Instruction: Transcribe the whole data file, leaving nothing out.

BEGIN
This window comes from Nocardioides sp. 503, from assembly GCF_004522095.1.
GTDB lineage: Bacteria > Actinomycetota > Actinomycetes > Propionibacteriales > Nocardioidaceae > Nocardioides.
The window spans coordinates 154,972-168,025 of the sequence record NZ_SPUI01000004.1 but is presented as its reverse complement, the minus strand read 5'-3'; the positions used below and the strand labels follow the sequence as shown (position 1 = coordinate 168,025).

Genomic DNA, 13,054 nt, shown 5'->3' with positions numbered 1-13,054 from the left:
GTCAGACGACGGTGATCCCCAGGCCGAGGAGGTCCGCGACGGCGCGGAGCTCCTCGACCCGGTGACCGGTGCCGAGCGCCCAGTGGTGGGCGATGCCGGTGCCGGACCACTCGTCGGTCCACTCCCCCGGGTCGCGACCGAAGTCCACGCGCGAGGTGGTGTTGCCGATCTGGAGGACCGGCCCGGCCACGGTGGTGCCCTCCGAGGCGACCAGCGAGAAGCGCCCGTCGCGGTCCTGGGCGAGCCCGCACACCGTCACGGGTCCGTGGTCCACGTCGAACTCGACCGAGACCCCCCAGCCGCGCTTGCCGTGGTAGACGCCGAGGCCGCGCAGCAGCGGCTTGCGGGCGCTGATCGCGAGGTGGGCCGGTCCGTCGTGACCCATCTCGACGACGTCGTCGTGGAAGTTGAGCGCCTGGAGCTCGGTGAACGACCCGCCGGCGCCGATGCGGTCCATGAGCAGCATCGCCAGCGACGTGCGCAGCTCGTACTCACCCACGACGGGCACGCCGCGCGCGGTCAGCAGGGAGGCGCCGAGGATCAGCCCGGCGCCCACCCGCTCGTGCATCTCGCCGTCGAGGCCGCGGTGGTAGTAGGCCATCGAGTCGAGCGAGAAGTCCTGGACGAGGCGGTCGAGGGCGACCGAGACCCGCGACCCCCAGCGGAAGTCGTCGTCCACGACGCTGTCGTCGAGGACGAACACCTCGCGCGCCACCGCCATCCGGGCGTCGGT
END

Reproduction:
This window comes from Nocardioides sp. 503, from assembly GCF_004522095.1.
GTDB lineage: Bacteria > Actinomycetota > Actinomycetes > Propionibacteriales > Nocardioidaceae > Nocardioides.
The window spans coordinates 154,972-168,025 of the sequence record NZ_SPUI01000004.1 but is presented as its reverse complement, the minus strand read 5'-3'; the positions used below and the strand labels follow the sequence as shown (position 1 = coordinate 168,025).

Genomic DNA, 13,054 nt, shown 5'->3' with positions numbered 1-13,054 from the left:
GTCAGACGACGGTGATCCCCAGGCCGAGGAGGTCCGCGACGGCGCGGAGCTCCTCGACCCGGTGACCGGTGCCGAGCGCCCAGTGGTGGGCGATGCCGGTGCCGGACCACTCGTCGGTCCACTCCCCCGGGTCGCGACCGAAGTCCACGCGCGAGGTGGTGTTGCCGATCTGGAGGACCGGCCCGGCCACGGTGGTGCCCTCCGAGGCGACCAGCGAGAAGCGCCCGTCGCGGTCCTGGGCGAGCCCGCACACCGTCACGGGTCCGTGGTCCACGTCGAACTCGACCGAGACCCCCCAGCCGCGCTTGCCGTGGTAGACGCCGAGGCCGCGCAGCAGCGGCTTGCGGGCGCTGATCGCGAGGTGGGCCGGTCCGTCGTGACCCATCTCGACGACGTCGTCGTGGAAGTTGAGCGCCTGGAGCTCGGTGAACGACCCGCCGGCGCCGATGCGGTCCATGAGCAGCATCGCCAGCGACGTGCGCAGCTCGTACTCACCCACGACGGGCACGCCGCGCGCGGTCAGCAGGGAGGCGCCGAGGATCAGCCCGGCGCCCACCCGCTCGTGCATCTCGCCGTCGAGGCCGCGGTGGTAGTAGGCCATCGAGTCGAGCGAGAAGTCCTGGACGAGGCGGTCGAGGGCGACCGAGACCCGCGACCCCCAGCGGAAGTCGTCGTCCACGACGCTGTCGTCGAGGACGAACACCTCGCGCGCCACCGCCATCCGGGCGTCGGT